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aliens: mothers, monsters and marines

Aliens: Ellen Ripley (Sigourney Weaver)

James Cameron’s 1986 filmAliens contains a fascinating exploration of the way Western culture has traditionally aligned feminine characteristics onto nature while masculine characteristics have been aligned with civilisation. However, far from the more clear cut representation of this dichotomy that Cameron would later explore inAvatar (2009), where feminine/nature equalled good and masculine/civilisation equalled bad, Aliens has a more complex exploration by presenting two extremes of femininity with masculinity caught in the crossfire in the middle… <read the full article here> @ <http://blog.cinemaautopsy.com/>

WOOOoooooo, love the alien(s)…  Both are classics, and we’re using them as benchmarks for Rangda.  Love the line of “Alien is the best haunted house movie ever.”  Completely sums it up.

visual effects industry bill of rights?

43 of the top 50 films of all time are visual effects driven. Today, visual effects are the “Movie Stars” of studio tentpole pictures – that is, visual effects make contemporary movies box office hits in the same way that big name actors ensured the success of films in the past… <read the full bill of rights here>

I find this read incredibly interesting…  It directly relates to everything we stand for and all the reasons we’ve started up VisPop.

It’s well documented, the state of the union in vfx…  You can read about vfx becoming a commodity here and here.  Hard work, unfair conditions, pressure from clients in an industry with very few buyers, vendors undercutting each other and on and on…  We at VisPop spent many years on the front lines, in all roles on the vfx vendor side.  We fought and scrapped just like everyone else to make ends meet in a low margin ball game.  Sometimes we were successful, sometimes we weren’t… Just like everyone else. But we learned from our mistakes, we implemented processes, we got better, and we eaked out our living.

I like these descriptions of the  vfx industry in the VES’s bill of rights:

  • a central role in today’s feature films
  • visual effects are the “Movie Stars” of studio tentpole pictures
  • Visual effects drive the entertainment marketplace  which entertains billions of people across the globe, and earns billions of net profit dollars each year.

If those aren’t signs of potential I don’t know what are. So the question of the day then becomes, with all this potential where’s the leverage? With all this potential, where is the leverage? Repeat it a third time… With all this potential, where is the leverage. That is the question we asked when we started VisPop! I mean shit, this is the question that made us leave our good jobs in vfx, jump off the ledge, and risk everything we have on a new company.

The vfx industry is the most broadly creative department in filmmaking. When I say the word creative here, I mean true “creativity” – combining technology, problem solving, pragmatism, and heart. Some of the best artists of our age are working on vfx concept art, we have the understanding of storytelling through camera-work in previs, color theory and composition in digital lighting, performance through animation, programmers with PHD’s coding bleeding edge scientific tools… the industry creates ANYTHING imaginable, any scenario, any character – every single day! if we can create anything imaginable, we can tell any story imaginable… that’s a phenomenal concept! BUT if you ask studio filmmakers about vfx, they’ll tell you “oh yeah, they’re the guys with the chrome balls running around on set”. (To be fair, it is extremely hard to credit what you don’t understand, and vfx is a black box that very few outside the industry are able to invest the time needed to truly understand). Soooo, perception (chrome balls) isn’t matching reality (creative filmmakers).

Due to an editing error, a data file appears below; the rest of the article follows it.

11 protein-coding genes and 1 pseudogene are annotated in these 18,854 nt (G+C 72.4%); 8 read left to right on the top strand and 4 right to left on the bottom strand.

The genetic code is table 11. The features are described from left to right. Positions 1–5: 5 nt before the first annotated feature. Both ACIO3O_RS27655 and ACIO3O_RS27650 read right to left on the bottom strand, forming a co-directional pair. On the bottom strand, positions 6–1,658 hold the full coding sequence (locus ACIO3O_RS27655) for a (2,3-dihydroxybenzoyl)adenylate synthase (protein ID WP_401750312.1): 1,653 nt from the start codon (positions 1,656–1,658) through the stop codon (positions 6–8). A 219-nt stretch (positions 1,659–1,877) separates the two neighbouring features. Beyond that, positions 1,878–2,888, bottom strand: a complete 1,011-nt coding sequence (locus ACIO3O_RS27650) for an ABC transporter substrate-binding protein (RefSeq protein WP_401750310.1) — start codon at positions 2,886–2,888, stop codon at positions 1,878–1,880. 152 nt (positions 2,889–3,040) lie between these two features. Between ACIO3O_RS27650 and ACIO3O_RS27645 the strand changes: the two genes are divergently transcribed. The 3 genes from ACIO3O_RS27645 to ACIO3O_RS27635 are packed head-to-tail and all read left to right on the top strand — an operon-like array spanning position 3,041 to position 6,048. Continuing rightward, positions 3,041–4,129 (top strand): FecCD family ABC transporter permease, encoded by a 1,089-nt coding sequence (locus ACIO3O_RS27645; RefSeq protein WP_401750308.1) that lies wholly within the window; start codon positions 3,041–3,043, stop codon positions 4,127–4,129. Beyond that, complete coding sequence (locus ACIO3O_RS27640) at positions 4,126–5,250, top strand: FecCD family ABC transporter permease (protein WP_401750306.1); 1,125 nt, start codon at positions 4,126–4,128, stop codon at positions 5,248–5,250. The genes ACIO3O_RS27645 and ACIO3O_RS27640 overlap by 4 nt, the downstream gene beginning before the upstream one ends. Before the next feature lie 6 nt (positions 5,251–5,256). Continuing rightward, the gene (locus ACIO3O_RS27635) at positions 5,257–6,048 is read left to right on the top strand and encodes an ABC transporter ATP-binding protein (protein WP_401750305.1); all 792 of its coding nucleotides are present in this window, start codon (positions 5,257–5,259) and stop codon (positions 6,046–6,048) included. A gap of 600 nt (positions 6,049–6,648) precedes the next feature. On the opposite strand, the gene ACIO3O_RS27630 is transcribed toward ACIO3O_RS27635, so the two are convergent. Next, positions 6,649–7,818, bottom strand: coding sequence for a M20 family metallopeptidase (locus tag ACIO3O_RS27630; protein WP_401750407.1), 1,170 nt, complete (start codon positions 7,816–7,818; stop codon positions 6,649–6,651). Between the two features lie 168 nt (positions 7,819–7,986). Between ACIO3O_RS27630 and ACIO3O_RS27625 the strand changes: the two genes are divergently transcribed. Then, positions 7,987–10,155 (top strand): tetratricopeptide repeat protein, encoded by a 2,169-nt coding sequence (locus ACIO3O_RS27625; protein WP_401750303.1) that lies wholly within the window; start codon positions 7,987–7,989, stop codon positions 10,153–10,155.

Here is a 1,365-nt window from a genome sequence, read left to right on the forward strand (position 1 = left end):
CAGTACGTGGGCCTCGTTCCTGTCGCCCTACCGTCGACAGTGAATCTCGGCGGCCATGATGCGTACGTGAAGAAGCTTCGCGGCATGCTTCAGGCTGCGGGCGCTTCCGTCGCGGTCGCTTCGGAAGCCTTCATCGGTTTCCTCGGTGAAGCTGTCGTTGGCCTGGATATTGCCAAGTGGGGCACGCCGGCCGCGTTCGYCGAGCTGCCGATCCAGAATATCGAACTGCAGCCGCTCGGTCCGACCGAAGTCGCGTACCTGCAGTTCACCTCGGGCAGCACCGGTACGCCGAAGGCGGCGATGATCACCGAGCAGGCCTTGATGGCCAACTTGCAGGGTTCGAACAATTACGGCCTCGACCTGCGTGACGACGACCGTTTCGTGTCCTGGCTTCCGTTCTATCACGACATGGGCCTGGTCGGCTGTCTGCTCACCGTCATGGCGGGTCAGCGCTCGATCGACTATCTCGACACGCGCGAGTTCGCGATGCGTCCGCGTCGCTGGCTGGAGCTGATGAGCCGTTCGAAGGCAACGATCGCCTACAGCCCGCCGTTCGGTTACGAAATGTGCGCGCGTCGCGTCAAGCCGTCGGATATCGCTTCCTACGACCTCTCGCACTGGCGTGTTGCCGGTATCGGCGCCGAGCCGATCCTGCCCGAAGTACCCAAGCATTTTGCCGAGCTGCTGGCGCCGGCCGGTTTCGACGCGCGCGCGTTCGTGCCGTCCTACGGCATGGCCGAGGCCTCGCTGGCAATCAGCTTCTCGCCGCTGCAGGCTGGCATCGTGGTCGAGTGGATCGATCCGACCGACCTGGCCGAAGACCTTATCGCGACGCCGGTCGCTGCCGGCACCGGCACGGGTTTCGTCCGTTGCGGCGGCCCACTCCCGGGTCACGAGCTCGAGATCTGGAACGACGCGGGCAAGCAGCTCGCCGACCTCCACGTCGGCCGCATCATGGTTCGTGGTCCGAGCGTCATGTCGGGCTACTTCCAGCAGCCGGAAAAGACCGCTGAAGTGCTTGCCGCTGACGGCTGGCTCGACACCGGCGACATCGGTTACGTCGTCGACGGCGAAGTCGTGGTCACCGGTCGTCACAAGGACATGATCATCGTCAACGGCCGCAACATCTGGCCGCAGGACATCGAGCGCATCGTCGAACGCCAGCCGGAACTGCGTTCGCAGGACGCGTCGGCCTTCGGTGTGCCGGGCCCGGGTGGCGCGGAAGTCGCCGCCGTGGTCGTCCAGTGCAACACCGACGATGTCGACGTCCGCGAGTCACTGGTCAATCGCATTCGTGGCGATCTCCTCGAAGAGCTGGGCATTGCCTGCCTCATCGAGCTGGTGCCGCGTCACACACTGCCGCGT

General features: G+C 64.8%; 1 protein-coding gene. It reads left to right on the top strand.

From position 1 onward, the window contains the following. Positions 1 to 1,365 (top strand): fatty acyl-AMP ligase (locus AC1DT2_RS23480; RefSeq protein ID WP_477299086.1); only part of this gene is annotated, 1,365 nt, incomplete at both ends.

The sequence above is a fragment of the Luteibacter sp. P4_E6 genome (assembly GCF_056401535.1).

Let’s go back to vfx being creative, techie, problem solving, pragmatic, and having ticker. Guess what folks, that’s a pretty good definition of Innovation. That’s right, we’re incredibly innovative people in an industry driven by innovation. BUT where the hell is our innovation in business models? In negotiations? In being the entrepreneurs of our projects? In management? Where are the industry’s “chrome balls” (this time I’m not talking about the ones on set). Hopefully you see where I’m going here… Where are our Film Producer skills as an industry? We have some very competent, excellent individuals in the industry that would/could/will make excellent feature film producers, but as a whole the industry is too overwhelmed with the business of innovating creativity and technology to be bothered with innovating business.

So, here we are managing %25 to in some cases %50 of a feature film’s budget and we’re not producers on the film??? Sometimes we’re credited as producers, but if %33 percent of the budget is vfx, where is the %33 percent of decision making across all the departments… casting, location, financing, distribution, production?

So what is VisPop doing about all this? We’re broadening our scope in the filmmaking process… we’re teaming with independent filmmakers to push the innovation of the entire filmmaking process. Through that we’ll change the perception of where vfx/spectacle fits into the filmmaking industry, and parlay that into leverage into more filmmaking negotiations. “We’re filmmakers not shot makers.” Scream it from the roofs!